P: Wow, that is a ballsy music choice, but Maxstadt just manages to pull it off. So much of the swagger, tenacity, and confidence that Maxstadt and the rest of Wilmington bring to the table is perfectly encapsulated by Ennio Morricone’s music. “Rabbia e Tarantella,” in particular, has a roughish vibe that evokes a sense of excitement coupled with creeping horror that must approximate what it feels like to play defense when Maxstadt has the disc in his hands. Most people probably recognize this theme from the end of Inglorious Basterds, which is about as apt a comparison as I can make for this year’s UNCW team; these guys are out for scalps and have been let off the chain to get them.
Of course while the video works really well to highlight the contagious insanity that has been UNCW’s season thus far, it doesn’t necessarily service Maxstadt as well as it could have. A lot of these plays are showcases for the receivers just as much if not more so than they are for Xavier. Maybe the point is to show that Maxstadt is so confident, is so prepared to laugh in the face of the conventional wisdom involved in throw selection, that he will put up anything at anytime. It makes for some unbelievable highlights, but for the most part functions better as a way of demonstrating how exciting UNCW is than how showcasing Maxstadt as a complete player.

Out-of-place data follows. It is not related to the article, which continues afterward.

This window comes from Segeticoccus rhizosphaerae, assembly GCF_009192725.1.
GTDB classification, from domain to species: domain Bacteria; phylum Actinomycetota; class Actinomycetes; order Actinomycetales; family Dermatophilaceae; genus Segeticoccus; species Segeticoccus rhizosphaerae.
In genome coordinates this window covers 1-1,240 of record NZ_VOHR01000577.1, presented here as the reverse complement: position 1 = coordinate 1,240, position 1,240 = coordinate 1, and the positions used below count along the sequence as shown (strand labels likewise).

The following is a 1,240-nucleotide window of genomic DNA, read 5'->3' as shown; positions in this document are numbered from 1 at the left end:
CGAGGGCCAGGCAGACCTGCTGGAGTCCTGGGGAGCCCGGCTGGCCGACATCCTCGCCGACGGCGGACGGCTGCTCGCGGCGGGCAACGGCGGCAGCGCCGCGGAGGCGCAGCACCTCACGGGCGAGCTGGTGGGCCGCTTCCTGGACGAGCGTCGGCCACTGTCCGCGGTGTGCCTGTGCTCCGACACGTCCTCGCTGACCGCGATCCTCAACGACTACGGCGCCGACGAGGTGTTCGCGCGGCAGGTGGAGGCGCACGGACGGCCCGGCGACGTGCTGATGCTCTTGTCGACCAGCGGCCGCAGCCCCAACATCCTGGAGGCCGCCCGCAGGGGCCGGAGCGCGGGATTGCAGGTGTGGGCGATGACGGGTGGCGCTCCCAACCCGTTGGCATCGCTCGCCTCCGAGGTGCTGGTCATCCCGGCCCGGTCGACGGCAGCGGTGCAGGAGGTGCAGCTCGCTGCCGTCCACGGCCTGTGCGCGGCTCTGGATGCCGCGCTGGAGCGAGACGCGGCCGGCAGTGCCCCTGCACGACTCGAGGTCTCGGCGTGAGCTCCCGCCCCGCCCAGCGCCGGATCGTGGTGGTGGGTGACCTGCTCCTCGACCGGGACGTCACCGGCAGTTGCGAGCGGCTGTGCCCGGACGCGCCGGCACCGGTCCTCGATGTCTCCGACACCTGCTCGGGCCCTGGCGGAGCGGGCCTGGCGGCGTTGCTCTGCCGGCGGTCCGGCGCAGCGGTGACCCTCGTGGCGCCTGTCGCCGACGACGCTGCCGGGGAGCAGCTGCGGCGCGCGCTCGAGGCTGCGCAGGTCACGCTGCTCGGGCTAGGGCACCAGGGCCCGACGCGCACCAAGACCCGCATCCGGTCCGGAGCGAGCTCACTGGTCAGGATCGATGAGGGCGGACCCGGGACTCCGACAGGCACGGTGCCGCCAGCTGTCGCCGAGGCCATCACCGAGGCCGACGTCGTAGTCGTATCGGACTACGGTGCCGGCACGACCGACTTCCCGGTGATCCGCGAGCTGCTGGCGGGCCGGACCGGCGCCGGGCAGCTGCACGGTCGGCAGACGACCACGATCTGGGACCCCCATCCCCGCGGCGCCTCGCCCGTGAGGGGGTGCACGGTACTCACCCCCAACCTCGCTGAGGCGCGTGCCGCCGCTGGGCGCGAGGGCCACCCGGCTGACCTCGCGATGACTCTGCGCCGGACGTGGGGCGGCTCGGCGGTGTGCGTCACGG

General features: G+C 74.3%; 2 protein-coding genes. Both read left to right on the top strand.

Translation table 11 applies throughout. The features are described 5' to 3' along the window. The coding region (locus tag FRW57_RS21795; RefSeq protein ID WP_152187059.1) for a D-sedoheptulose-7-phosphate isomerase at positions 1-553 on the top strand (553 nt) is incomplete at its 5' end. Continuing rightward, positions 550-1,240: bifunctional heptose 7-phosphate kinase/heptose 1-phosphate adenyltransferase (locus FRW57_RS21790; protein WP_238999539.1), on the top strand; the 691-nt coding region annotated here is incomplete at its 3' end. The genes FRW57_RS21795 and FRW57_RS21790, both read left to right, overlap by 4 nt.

C: Maxstadt passes my 70% criteria with flying colors. ALL of these highlights are from this season (fall and spring). The only players that can compete with his throwing prowess are Bennett and Nethercutt, and I think this video is the best out of the three. However, as Patrick points out, this is almost as much of a Jack Williams video as it is a Maxstadt one. Having a cutter like Jack would make Eddie from my college team look like a competent thrower (Eddie didn’t know what a disc looked like, I’m pretty sure).
C: Why does the music sound like it’s coming out of my iphone’s built-in speakers?
P: Based on the testimony of all of those reputable talking head interviews in the video I have no doubt that Alika would make a very worthy Callahan award winner. That said, please stop putting talking head interviews in Callahan videos! It might win you the award, but it wins you no favor in our book.
C: Apparently Texas films its games with a TI-85 calculator.
P: Max Thorne wins this year’s coveted award for “Pittsburgh player who is too good at ultimate to have an interesting highlight video.”